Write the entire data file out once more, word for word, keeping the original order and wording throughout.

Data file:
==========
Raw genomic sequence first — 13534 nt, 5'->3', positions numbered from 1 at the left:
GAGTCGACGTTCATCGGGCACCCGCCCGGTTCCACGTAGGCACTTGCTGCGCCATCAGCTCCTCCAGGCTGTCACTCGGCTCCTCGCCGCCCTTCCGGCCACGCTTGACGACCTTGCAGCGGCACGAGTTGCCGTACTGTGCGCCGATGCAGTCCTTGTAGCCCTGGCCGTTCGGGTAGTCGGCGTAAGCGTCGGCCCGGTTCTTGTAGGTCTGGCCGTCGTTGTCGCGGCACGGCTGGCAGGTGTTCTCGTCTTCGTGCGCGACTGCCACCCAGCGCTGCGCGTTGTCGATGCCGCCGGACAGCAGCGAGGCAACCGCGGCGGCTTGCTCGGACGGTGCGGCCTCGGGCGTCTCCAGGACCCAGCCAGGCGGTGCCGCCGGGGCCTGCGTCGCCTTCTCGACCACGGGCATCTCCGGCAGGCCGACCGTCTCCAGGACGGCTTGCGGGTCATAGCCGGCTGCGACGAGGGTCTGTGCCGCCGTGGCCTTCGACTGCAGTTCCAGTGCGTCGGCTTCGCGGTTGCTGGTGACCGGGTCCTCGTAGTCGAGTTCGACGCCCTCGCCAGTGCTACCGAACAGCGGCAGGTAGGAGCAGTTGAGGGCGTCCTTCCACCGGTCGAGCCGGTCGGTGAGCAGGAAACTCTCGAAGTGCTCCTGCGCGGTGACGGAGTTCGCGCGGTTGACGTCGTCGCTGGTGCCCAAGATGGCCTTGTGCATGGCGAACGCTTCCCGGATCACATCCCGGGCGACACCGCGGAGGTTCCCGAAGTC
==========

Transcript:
Raw genomic sequence first — 13534 nt, 5'->3', positions numbered from 1 at the left:
GAGTCGACGTTCATCGGGCACCCGCCCGGTTCCACGTAGGCACTTGCTGCGCCATCAGCTCCTCCAGGCTGTCACTCGGCTCCTCGCCGCCCTTCCGGCCACGCTTGACGACCTTGCAGCGGCACGAGTTGCCGTACTGTGCGCCGATGCAGTCCTTGTAGCCCTGGCCGTTCGGGTAGTCGGCGTAAGCGTCGGCCCGGTTCTTGTAGGTCTGGCCGTCGTTGTCGCGGCACGGCTGGCAGGTGTTCTCGTCTTCGTGCGCGACTGCCACCCAGCGCTGCGCGTTGTCGATGCCGCCGGACAGCAGCGAGGCAACCGCGGCGGCTTGCTCGGACGGTGCGGCCTCGGGCGTCTCCAGGACCCAGCCAGGCGGTGCCGCCGGGGCCTGCGTCGCCTTCTCGACCACGGGCATCTCCGGCAGGCCGACCGTCTCCAGGACGGCTTGCGGGTCATAGCCGGCTGCGACGAGGGTCTGTGCCGCCGTGGCCTTCGACTGCAGTTCCAGTGCGTCGGCTTCGCGGTTGCTGGTGACCGGGTCCTCGTAGTCGAGTTCGACGCCCTCGCCAGTGCTACCGAACAGCGGCAGGTAGGAGCAGTTGAGGGCGTCCTTCCACCGGTCGAGCCGGTCGGTGAGCAGGAAACTCTCGAAGTGCTCCTGCGCGGTGACGGAGTTCGCGCGGTTGACGTCGTCGCTGGTGCCCAAGATGGCCTTGTGCATGGCGAACGCTTCCCGGATCACATCCCGGGCGACACCGCGGAGGTTCCCGAAGTC